Others got into the emergent and missional church movements, only to find they either nothing of orthodox substance (emergent), or ended up being big sexy church experiences themselves, led by hard-edged X-Gen types who ran them like corporations.
X-ers are both critical and cautious. Critical of how they were made to feel when they opted out more than opted in. And cautious of being drawn back in to yet another church experience that promises to be different, but isn’t.
To be honest our church is akin to Christian rehab; a whole bunch of Christians with late teens and early twenties who turn up won’t be sold on some promise that this time it will be different. Show them over the course of three or four years that it is different, and you might find they stick with you until death. But don’t play them, they know every advertising trick in the book.
Now I have not even addressed the huge shift in our secular culture which is marginalising Christianity in the public square, exposing it to the critical glare of progressive identity politics and giving it a hammering. The Boomer-led church model has, from my experience, never even begun to address that huge dilemma for younger X-Gen and Millennial people today.
In the next few articles I write I am going to focus on two things:
- What ways we can do church now that push back against the cultural flow of busyness. In other words, what now for church?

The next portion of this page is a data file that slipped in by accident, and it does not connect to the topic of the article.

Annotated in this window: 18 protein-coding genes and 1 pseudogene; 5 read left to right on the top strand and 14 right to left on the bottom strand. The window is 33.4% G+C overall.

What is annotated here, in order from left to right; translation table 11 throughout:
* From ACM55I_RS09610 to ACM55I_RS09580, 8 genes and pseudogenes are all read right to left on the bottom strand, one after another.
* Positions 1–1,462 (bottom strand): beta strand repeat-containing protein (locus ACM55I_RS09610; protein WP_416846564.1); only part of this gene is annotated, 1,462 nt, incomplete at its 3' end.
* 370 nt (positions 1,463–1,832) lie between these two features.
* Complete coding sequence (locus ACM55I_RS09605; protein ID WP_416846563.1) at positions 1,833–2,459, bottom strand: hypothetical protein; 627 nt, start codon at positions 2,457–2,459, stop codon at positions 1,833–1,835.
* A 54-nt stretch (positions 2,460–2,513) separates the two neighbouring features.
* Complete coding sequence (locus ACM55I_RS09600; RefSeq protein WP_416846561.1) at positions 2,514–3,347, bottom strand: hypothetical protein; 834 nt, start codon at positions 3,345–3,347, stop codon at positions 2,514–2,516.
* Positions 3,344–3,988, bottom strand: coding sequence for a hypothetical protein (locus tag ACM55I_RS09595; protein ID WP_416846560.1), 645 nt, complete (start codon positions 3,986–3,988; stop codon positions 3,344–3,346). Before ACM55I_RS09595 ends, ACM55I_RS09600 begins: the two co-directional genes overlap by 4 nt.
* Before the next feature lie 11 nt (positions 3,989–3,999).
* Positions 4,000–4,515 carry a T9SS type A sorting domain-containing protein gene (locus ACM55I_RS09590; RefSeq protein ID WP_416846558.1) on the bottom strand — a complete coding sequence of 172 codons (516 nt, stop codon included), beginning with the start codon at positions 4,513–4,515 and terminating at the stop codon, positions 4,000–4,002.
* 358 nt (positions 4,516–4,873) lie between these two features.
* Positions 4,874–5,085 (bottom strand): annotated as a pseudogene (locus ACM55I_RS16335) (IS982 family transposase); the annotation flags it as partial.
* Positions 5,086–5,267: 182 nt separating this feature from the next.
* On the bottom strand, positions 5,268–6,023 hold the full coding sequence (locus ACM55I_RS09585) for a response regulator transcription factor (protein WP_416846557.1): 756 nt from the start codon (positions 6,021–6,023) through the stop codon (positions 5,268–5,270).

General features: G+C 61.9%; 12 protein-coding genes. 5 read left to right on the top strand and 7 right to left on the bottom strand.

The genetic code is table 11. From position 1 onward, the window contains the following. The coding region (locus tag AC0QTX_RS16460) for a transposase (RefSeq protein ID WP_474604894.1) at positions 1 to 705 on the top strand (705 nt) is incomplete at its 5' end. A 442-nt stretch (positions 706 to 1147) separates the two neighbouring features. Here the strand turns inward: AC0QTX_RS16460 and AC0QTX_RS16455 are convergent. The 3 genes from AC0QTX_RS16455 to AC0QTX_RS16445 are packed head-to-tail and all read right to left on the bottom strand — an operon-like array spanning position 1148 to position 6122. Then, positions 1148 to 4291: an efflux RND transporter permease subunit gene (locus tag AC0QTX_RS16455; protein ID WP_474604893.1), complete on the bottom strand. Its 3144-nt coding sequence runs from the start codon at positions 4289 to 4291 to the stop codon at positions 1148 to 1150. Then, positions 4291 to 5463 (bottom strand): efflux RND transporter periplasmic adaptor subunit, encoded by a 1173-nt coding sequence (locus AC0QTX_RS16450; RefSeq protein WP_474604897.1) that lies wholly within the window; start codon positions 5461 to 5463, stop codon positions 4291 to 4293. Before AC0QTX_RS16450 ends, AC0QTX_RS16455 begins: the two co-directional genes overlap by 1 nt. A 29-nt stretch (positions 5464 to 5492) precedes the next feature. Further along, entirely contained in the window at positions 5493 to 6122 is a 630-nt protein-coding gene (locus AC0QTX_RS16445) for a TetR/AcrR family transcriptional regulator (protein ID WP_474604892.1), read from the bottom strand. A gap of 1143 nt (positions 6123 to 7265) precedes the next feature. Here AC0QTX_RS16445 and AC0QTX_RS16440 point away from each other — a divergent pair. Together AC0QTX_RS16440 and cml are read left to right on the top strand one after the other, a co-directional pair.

- What sort of church will Millennials create? In other words, what then for church?
You’ve definitely tapped into something I’ve been thinking about lately, about how the generational gap has been pushing down on us and the way we think about church. (And as a Gen X, thank you for giving us a mention!)
I’ve been curious about whether agile methodology, with its emphasis on minimum viability, could speak into the new church context?
For example, you have a church of 100 people but only 20 of them are in a small group. Traditional (waterfall) thinking would say we have 80 slackers and should persuade them to join a group.
But an agile way of thinking might say, how about we work with the 20 we’ve got, make sure that their small group experience actually is growing them as Christians. Then, if it’s working well for them, start to spread the story in church to see whether other people would like to be part of something good.
So start with small and vibrant and work out from there. Maybe like a mustard seed is a bit small but gets bigger, you know?